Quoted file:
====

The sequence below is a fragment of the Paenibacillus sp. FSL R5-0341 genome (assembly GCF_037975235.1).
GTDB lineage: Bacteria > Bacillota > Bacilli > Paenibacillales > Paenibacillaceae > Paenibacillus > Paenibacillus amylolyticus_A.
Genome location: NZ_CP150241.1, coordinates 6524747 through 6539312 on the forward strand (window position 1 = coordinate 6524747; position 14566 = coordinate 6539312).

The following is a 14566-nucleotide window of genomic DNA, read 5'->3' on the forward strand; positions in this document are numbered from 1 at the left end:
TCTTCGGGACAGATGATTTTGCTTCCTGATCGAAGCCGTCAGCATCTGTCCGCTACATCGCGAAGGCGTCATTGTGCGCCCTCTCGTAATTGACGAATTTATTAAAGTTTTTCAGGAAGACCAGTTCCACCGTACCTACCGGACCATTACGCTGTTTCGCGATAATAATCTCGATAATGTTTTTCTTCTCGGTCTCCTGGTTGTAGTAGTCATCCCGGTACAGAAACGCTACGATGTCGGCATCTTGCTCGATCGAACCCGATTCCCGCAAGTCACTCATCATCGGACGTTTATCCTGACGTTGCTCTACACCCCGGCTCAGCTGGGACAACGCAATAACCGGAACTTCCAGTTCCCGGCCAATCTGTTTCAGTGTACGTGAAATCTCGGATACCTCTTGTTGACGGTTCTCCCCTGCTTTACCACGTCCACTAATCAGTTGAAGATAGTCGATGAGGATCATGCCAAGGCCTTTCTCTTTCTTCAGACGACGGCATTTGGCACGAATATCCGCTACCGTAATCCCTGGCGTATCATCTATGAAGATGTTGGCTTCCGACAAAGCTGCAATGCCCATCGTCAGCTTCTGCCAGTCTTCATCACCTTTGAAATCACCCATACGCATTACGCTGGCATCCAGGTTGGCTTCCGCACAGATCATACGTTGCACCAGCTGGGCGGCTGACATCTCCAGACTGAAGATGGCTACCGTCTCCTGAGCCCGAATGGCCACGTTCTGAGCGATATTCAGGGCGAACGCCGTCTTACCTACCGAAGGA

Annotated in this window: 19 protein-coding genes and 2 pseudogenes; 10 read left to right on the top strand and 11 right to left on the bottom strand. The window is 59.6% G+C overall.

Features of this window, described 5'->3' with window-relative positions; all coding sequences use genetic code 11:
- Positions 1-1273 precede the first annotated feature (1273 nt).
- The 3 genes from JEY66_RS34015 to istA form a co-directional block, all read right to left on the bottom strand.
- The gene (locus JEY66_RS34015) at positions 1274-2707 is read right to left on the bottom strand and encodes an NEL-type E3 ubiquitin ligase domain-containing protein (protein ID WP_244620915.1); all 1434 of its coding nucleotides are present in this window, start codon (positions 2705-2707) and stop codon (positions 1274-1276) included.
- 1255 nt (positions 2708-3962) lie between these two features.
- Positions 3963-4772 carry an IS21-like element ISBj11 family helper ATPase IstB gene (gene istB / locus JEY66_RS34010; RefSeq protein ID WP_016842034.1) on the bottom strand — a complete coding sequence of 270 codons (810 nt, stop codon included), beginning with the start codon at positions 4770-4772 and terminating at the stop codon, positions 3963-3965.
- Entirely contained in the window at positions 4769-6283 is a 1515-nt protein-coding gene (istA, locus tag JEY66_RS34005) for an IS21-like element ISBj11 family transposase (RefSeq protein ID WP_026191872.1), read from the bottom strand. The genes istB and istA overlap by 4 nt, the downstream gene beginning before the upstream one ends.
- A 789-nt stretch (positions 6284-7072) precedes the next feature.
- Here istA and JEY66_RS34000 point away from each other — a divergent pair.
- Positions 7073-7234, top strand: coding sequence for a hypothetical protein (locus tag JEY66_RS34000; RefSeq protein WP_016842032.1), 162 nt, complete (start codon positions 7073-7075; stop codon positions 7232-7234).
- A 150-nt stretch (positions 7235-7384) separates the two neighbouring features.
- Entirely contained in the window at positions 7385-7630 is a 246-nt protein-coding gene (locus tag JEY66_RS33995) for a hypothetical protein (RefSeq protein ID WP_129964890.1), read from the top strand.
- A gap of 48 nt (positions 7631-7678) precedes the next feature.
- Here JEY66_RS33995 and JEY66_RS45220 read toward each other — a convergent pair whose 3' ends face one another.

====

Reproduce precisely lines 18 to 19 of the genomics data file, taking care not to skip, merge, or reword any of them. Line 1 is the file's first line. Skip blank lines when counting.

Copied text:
- Entirely contained in the window at positions 7385-7630 is a 246-nt protein-coding gene (locus tag JEY66_RS33995) for a hypothetical protein (RefSeq protein ID WP_129964890.1), read from the top strand.
- A gap of 48 nt (positions 7631-7678) precedes the next feature.